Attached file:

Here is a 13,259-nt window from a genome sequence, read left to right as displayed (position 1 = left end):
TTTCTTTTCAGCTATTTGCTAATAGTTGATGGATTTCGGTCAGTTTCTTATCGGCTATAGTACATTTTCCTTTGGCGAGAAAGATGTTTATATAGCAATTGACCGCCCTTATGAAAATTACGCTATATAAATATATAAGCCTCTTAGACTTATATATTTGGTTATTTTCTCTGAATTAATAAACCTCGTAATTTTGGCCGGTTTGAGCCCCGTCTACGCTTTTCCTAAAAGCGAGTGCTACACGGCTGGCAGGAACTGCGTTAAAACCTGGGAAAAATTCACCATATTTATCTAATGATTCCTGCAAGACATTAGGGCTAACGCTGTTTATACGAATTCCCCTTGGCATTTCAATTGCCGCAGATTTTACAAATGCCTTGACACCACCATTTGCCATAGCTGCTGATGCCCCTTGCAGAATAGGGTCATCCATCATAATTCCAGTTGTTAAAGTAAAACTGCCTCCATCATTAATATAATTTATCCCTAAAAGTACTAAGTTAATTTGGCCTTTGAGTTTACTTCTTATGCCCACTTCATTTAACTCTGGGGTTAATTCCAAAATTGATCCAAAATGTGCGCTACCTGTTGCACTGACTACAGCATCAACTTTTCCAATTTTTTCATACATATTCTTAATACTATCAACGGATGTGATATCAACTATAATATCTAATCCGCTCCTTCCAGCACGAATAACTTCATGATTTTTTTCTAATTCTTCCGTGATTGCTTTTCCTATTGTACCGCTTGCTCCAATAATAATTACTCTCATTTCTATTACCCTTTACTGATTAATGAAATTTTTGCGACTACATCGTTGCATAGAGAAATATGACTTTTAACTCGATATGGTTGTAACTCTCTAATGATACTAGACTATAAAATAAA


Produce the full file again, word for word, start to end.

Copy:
Here is a 13,259-nt window from a genome sequence, read left to right as displayed (position 1 = left end):
TTTCTTTTCAGCTATTTGCTAATAGTTGATGGATTTCGGTCAGTTTCTTATCGGCTATAGTACATTTTCCTTTGGCGAGAAAGATGTTTATATAGCAATTGACCGCCCTTATGAAAATTACGCTATATAAATATATAAGCCTCTTAGACTTATATATTTGGTTATTTTCTCTGAATTAATAAACCTCGTAATTTTGGCCGGTTTGAGCCCCGTCTACGCTTTTCCTAAAAGCGAGTGCTACACGGCTGGCAGGAACTGCGTTAAAACCTGGGAAAAATTCACCATATTTATCTAATGATTCCTGCAAGACATTAGGGCTAACGCTGTTTATACGAATTCCCCTTGGCATTTCAATTGCCGCAGATTTTACAAATGCCTTGACACCACCATTTGCCATAGCTGCTGATGCCCCTTGCAGAATAGGGTCATCCATCATAATTCCAGTTGTTAAAGTAAAACTGCCTCCATCATTAATATAATTTATCCCTAAAAGTACTAAGTTAATTTGGCCTTTGAGTTTACTTCTTATGCCCACTTCATTTAACTCTGGGGTTAATTCCAAAATTGATCCAAAATGTGCGCTACCTGTTGCACTGACTACAGCATCAACTTTTCCAATTTTTTCATACATATTCTTAATACTATCAACGGATGTGATATCAACTATAATATCTAATCCGCTCCTTCCAGCACGAATAACTTCATGATTTTTTTCTAATTCTTCCGTGATTGCTTTTCCTATTGTACCGCTTGCTCCAATAATAATTACTCTCATTTCTATTACCCTTTACTGATTAATGAAATTTTTGCGACTACATCGTTGCATAGAGAAATATGACTTTTAACTCGATATGGTTGTAACTCTCTAATGATACTAGACTATAAAATAAA